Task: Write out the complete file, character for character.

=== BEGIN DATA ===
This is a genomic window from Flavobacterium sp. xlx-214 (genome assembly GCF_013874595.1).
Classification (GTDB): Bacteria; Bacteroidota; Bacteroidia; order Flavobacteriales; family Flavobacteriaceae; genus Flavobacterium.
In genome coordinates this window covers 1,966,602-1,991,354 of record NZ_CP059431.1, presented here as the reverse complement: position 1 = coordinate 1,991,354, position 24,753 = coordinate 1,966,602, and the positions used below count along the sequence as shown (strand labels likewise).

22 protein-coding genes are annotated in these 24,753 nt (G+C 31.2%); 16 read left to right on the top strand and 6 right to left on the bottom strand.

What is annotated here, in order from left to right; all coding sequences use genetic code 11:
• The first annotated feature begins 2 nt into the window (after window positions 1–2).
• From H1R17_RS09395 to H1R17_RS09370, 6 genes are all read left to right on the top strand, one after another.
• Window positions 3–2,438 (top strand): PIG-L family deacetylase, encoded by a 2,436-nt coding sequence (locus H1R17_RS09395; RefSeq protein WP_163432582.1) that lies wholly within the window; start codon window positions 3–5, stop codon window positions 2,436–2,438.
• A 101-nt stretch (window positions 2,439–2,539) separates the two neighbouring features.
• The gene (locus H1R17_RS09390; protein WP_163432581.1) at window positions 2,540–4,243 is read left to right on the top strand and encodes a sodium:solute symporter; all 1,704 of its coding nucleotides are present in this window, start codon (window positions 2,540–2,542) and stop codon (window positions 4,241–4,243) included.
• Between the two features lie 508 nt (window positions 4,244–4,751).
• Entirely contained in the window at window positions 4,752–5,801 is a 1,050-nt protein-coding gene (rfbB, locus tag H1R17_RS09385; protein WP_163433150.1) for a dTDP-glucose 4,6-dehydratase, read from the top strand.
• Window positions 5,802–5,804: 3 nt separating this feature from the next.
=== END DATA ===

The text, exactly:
This is a genomic window from Flavobacterium sp. xlx-214 (genome assembly GCF_013874595.1).
Classification (GTDB): Bacteria; Bacteroidota; Bacteroidia; order Flavobacteriales; family Flavobacteriaceae; genus Flavobacterium.
In genome coordinates this window covers 1,966,602-1,991,354 of record NZ_CP059431.1, presented here as the reverse complement: position 1 = coordinate 1,991,354, position 24,753 = coordinate 1,966,602, and the positions used below count along the sequence as shown (strand labels likewise).

22 protein-coding genes are annotated in these 24,753 nt (G+C 31.2%); 16 read left to right on the top strand and 6 right to left on the bottom strand.

What is annotated here, in order from left to right; all coding sequences use genetic code 11:
• The first annotated feature begins 2 nt into the window (after window positions 1–2).
• From H1R17_RS09395 to H1R17_RS09370, 6 genes are all read left to right on the top strand, one after another.
• Window positions 3–2,438 (top strand): PIG-L family deacetylase, encoded by a 2,436-nt coding sequence (locus H1R17_RS09395; RefSeq protein WP_163432582.1) that lies wholly within the window; start codon window positions 3–5, stop codon window positions 2,436–2,438.
• A 101-nt stretch (window positions 2,439–2,539) separates the two neighbouring features.
• The gene (locus H1R17_RS09390; protein WP_163432581.1) at window positions 2,540–4,243 is read left to right on the top strand and encodes a sodium:solute symporter; all 1,704 of its coding nucleotides are present in this window, start codon (window positions 2,540–2,542) and stop codon (window positions 4,241–4,243) included.
• Between the two features lie 508 nt (window positions 4,244–4,751).
• Entirely contained in the window at window positions 4,752–5,801 is a 1,050-nt protein-coding gene (rfbB, locus tag H1R17_RS09385; protein WP_163433150.1) for a dTDP-glucose 4,6-dehydratase, read from the top strand.
• Window positions 5,802–5,804: 3 nt separating this feature from the next.